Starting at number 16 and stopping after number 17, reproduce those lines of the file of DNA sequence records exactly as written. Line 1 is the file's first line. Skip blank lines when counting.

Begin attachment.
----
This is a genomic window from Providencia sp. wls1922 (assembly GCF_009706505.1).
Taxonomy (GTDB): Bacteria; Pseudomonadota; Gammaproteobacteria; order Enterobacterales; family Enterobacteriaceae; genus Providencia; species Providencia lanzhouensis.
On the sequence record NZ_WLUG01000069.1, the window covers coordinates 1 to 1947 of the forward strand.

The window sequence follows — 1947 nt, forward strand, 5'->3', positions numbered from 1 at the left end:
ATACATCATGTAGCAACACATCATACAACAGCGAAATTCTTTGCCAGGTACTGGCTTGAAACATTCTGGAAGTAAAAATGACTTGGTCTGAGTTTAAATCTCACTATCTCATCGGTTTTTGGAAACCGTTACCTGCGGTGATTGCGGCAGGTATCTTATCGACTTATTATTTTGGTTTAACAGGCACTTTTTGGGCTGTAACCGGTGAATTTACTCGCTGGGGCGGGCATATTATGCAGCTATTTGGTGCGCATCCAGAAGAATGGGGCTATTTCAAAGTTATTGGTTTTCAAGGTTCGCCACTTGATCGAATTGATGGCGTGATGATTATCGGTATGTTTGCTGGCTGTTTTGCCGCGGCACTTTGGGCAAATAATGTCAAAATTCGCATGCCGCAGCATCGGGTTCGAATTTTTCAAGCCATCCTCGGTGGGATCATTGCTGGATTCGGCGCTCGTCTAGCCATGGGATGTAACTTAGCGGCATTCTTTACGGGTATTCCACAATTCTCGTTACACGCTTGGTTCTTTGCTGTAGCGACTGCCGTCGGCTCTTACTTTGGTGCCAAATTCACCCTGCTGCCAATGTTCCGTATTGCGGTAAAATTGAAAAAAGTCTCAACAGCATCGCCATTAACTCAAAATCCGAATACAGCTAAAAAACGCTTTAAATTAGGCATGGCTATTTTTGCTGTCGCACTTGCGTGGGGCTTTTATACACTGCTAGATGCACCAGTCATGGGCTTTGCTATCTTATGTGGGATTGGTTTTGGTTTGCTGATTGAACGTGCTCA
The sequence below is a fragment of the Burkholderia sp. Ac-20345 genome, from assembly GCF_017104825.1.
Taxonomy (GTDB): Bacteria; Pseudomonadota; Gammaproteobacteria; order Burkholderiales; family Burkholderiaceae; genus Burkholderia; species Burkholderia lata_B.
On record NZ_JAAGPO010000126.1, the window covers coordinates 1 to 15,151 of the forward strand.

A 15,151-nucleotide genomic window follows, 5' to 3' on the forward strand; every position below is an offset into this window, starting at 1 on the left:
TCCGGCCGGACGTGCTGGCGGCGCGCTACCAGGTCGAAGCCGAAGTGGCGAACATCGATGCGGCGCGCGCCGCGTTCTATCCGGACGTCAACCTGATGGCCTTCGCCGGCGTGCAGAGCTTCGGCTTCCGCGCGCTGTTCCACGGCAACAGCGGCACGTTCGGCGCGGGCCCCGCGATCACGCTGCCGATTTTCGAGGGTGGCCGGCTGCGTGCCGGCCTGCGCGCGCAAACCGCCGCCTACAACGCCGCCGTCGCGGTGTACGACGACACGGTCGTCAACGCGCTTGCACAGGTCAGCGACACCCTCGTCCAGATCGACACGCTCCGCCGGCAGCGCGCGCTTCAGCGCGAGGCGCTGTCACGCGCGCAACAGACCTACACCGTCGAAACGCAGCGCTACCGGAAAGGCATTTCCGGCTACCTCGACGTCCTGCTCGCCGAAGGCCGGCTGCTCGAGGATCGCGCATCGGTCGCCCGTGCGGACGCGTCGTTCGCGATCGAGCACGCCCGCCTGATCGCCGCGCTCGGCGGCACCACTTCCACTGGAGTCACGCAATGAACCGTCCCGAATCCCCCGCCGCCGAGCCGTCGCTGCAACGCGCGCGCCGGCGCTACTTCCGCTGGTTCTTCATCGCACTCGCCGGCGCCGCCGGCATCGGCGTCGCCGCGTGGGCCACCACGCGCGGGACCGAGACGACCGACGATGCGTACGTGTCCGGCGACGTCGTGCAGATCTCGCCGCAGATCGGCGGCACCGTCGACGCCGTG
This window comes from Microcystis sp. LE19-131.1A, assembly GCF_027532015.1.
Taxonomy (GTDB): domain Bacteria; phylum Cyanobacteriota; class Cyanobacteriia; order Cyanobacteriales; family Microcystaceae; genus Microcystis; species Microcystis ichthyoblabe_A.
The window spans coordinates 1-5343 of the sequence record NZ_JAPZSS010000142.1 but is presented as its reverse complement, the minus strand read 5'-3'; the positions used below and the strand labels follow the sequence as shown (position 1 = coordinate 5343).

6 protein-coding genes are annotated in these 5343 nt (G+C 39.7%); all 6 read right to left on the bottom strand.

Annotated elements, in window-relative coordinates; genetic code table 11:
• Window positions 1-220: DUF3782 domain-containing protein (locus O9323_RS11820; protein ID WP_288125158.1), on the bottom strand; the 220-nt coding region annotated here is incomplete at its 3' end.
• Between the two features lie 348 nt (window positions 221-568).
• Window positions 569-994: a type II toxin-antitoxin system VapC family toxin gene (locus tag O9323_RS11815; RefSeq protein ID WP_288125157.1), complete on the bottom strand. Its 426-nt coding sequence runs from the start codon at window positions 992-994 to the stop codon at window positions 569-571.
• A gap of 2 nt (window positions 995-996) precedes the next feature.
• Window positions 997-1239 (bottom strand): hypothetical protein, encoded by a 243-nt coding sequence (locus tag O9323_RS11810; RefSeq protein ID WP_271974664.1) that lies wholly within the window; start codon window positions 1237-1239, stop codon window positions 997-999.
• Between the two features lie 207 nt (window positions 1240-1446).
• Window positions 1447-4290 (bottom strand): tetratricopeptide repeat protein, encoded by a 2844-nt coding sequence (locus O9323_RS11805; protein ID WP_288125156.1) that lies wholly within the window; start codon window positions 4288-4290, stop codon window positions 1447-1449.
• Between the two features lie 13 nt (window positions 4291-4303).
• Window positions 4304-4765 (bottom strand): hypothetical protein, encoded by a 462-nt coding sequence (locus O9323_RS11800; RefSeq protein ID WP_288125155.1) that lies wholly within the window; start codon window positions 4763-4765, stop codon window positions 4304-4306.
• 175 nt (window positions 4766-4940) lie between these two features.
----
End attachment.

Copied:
• Window positions 1-220: DUF3782 domain-containing protein (locus O9323_RS11820; protein ID WP_288125158.1), on the bottom strand; the 220-nt coding region annotated here is incomplete at its 3' end.
• Between the two features lie 348 nt (window positions 221-568).